At the initiative of President Victor Yushchenko, the Verkhovna Rada passed a law in 2006 officially declaring the Holodomor as a policy of genocide against the Ukrainian people. Ukraine asked the UN and the Council of Europe to recognize the genocide. I had the opportunity to watch debates on this issue at the Parliamentary Assembly of the Council of Europe in 2010, which ultimately declined to do so. After debating the issue, Council of Europe experts concluded that the famine of 1932-1933 had struck not only Ukraine, but also several regions in Russia and Kazakhstan, and even some areas of Belarus. In fact, Kazakhstan was hit the hardest in terms of the number of people who died in the famine.
After Victor Yanukovich came to power in 2010, he said that the Holodomor was not an act of genocide and that it should be regarded as a common tragedy of Soviet peoples. Ukraine stopped making demarches in international organizations. Now speculations about the Holodomor have resumed with renewed vigor. The most surprising thing in this situation is the passivity of Russia, whose authorities only said that this problem should not be politicized. Russia could and should have proposed holding joint events with Ukraine and, possibly, with Kazakhstan and Belarus to perpetuate the memory of the victims of this tragedy. Such an attitude would help to weaken significantly, if not remove altogether, the anti-Russian rhetoric regarding this very sensitive issue.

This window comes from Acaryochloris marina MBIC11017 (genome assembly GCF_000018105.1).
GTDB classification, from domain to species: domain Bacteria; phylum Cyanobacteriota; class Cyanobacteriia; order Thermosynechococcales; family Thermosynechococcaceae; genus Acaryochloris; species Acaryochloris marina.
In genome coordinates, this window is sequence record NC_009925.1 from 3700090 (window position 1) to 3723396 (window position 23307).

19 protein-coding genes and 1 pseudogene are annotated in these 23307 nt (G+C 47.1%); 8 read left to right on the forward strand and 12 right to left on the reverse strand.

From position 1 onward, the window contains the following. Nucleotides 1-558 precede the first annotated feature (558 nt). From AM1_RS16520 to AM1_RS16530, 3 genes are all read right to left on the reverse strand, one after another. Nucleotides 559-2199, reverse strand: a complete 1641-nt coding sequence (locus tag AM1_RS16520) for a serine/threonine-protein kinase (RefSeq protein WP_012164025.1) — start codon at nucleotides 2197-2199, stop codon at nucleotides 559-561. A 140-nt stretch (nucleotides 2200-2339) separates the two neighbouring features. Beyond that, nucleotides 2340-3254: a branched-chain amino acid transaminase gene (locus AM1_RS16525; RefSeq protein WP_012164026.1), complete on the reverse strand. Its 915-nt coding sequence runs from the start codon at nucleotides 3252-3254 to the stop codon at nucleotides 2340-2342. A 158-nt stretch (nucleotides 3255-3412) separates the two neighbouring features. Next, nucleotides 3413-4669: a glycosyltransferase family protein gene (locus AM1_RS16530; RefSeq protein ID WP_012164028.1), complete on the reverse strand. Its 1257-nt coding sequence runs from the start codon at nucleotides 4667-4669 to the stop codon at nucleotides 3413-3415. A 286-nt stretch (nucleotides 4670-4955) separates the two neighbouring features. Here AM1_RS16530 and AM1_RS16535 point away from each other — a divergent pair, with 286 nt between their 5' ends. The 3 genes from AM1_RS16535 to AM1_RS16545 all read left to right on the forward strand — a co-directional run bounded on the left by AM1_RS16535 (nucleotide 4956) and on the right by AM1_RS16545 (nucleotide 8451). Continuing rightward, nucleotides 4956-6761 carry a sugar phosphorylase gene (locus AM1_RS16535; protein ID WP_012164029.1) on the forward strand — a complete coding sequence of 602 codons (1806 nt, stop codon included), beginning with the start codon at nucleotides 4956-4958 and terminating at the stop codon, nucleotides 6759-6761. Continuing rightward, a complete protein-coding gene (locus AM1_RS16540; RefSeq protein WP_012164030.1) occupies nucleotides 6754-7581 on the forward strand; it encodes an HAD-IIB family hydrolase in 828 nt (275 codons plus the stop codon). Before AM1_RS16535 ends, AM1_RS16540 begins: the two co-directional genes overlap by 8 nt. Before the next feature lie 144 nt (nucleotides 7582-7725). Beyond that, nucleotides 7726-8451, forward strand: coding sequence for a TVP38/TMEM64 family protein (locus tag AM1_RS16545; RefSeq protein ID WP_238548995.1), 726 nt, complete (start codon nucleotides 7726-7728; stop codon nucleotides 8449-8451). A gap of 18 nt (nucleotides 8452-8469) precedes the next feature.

Perhaps the neglect of Ukrainian society’s peculiarities and evolution after 1991 would not have led to such serious consequences if the Russian leadership had correctly estimated the acuteness of the social and political situation in Ukraine. The growth of corrupt and clan/mafia practices under Yanukovich in the interests of his family angered the majority of the oligarchs and a significant portion of Ukrainian society. Discontent was especially strong among the middle class, who believed that the ruling clan’s policy would lead to their impoverishment.